May 17th 2022
EXTRACT: "Unfortunately, it’s common for dark triad personalities to become leaders. ..... their ruthlessness and ability to manipulate means they attain positions of power quite easily. When a “dark” leader attains power, conscientious, moral people rapidly fall away. A government operating under these conditions soon becomes what the Polish psychologist Andrzej Lobaczewski called a “pathocracy” – an administration made up of ruthless individuals devoid of integrity and morality. This happened with Donald Trump’s presidency, as the “adults in the room” gradually headed for the exit, leaving no one but staffers defined by their personal allegiance to Trump. A similar decay in standards has occurred in the UK."
May 11th 2022
EXTRACT: "The proportion of US electricity deriving from wind and solar in the month of April climbed to 20%. Thus, the renewables total was 26.5 if we add in hydro. This statistic is unprecedented."
Apr 24th 2022
EXTRACT: "Every year, around 12,000 men in the UK die from prostate cancer, but many more die with prostate cancer than from it. So knowing whether the disease is going to advance rapidly or not is important for knowing who to treat." ...... "For some years, we have known that pathogens (bacteria and viruses) can cause cancer. We know, for example, that Helicobacter pylori is associated with stomach cancer and that the human papillomavirus (HPV) can cause cervical cancer." ....... "....we have identified five types (genera) of bacteria linked to aggressive prostate cancer." ...... "We examined prostate tissue and urine samples from over 600 men with and without prostate cancer," ..... "....men who had one or more of the bacteria were nearly three times more likely to see their early stage cancer progress to advanced disease, compared with men who had none of the bacteria in their urine or prostate."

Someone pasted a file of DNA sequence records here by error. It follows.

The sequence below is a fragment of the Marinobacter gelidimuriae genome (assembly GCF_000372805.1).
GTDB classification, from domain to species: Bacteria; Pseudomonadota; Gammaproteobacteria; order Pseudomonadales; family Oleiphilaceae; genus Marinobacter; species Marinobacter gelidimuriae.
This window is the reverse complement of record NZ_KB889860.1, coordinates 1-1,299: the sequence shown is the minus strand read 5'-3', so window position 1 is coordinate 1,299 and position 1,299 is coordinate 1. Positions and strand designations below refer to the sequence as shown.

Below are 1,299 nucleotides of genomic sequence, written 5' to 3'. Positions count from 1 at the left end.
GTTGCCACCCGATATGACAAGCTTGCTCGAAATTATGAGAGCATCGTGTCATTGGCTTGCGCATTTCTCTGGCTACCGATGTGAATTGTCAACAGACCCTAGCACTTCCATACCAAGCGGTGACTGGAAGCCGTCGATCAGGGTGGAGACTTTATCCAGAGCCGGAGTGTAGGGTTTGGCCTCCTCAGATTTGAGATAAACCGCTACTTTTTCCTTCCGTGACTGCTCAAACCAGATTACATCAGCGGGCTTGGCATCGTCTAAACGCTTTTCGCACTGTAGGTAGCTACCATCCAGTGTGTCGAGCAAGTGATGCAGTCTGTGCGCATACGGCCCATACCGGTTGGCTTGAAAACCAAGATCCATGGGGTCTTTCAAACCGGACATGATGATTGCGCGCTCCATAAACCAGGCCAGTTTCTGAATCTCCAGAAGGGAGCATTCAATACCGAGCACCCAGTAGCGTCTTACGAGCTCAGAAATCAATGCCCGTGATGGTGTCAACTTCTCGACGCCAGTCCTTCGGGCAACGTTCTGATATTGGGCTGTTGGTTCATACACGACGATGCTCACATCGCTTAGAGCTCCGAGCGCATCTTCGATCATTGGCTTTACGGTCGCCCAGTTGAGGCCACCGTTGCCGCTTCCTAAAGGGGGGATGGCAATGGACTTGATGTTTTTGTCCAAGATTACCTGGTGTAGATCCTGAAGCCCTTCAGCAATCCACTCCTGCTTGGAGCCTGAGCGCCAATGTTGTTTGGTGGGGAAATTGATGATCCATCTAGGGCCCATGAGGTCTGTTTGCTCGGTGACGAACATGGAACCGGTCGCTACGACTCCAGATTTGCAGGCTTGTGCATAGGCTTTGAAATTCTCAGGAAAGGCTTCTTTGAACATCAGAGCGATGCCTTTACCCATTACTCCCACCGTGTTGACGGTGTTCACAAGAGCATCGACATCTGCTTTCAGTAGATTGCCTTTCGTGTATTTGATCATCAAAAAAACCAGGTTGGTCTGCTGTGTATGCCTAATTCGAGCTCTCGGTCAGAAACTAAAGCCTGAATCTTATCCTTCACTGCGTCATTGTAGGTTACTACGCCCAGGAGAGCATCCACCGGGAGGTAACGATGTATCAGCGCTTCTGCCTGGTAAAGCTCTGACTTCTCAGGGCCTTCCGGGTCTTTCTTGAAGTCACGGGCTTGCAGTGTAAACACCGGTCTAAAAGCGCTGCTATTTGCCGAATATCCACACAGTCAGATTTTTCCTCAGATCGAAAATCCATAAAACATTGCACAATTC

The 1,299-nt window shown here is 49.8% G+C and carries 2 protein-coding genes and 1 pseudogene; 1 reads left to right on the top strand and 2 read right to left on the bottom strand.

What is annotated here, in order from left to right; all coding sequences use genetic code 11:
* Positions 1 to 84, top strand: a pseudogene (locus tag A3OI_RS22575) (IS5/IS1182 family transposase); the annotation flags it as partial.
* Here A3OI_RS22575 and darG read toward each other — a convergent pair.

Apr 13th 2022